The storm clouds are on the horizon. If I just speak to one issue that has a very direct effect on our community: Our biomedical research enterprise, as well as our clinicians draw on the best and brightest, from not only the United States, but around the globe. We are a magnet, we’re seen as the beacon of the best, cutting-edge research and the most effective and impactful clinical training and health care delivery. I’ve met with students from Iran and Syria who are here studying and about to graduate. And they’re worried that their parents are not going to be able to come see them receive their PhD or their MD. We’re worried about the pipeline — not only of trainees who keep us at the cutting edge, but patients. Our health care centers are magnets for patients from all over the world, and in many cases from the Middle East, and it stands in the way of our mission.

The immigration policy of the Trump administration is evolving as we speak, but it sounds like you're worried about the message that recent actions send.

Our concern is that there is a megaphone that screams across the globe. Over the couple-hundred-year history of our country, it has been emblazoned on the Statue of Liberty: Give us your tired, your poor. We are a welcome beacon to immigrants from all across the globe; that’s been the message that has built our country. And now the recent message that has been sent is giving pause to those folks in other parts of the world, making them think twice about whether this is a welcoming community for them. I’ve already heard that some of our applicants to post-doctoral positions or training programs in our graduate schools are starting to be diverted to programs in Europe that are saying, "Hey, what can we do to take advantage of the talent pool that might not be going to the United States." That is chilling to me.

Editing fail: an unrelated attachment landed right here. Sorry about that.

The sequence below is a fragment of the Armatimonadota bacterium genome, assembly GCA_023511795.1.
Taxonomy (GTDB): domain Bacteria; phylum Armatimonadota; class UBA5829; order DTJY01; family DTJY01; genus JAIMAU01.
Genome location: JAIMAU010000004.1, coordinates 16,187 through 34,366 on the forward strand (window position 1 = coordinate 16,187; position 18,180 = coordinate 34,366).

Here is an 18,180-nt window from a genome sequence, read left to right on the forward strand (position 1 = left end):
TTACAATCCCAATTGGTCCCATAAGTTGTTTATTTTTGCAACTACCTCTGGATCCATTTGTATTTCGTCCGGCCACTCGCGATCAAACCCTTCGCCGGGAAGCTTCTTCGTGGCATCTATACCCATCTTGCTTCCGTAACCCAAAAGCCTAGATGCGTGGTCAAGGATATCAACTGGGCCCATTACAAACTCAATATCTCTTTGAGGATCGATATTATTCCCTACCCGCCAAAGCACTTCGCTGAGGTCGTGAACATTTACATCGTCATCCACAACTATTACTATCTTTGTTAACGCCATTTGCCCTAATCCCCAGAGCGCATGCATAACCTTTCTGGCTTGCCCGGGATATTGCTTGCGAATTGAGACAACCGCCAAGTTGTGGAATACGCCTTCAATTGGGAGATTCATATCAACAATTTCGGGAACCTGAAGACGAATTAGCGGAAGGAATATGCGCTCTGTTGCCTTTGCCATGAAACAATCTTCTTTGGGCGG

What are your thoughts on the plans to repeal the Affordable Care Act and what should come next?

We now have, in Massachusetts, 96 percent of people covered, and I do think that’s created a sense in our medical students and our residents and our trainees, and even up to our faculty, that universal access [to health care] is a human right. I remember in my times in the hospital, there was something absolutely wonderful about the fact the homeless person coming off the street with a heart attack got the same intense, compassionate care as the Berkeley professor who had a heart event at Logan Airport — and that’s an actual case that took place when I was in training. There’s probably no other experience in my time as at trainee at the Harvard hospitals that made me feel more proud about the mission of Harvard medicine. I think that’s an aspiration — there was an attempt by the Obama administration to capture that as an aspiration, as the noblest calling of medicine, and I think that anything that is put in it place has to attempt to meet those same aspirations.

Stem cell science has come under political attack in the past, and Vice President Pence has said he opposes embryonic stem cell research. Are you worried about the future of your field?

I always felt very strongly and passionately, as an advocate for stem cell research of all kinds. To be able to use the new technology and biology of regenerative medicine to serve the relief of suffering and the treatment of disease, I just think is a very noble calling. I’ve always argued that we need to exploit every possible advantage in the fight against disease. I would continue to advocate for research on all sorts of stem cells. And if there is an attempt to restrict the research in the future, I will be out there again, speaking from the scientific and medical perspective to justify this work.

h/t WashPo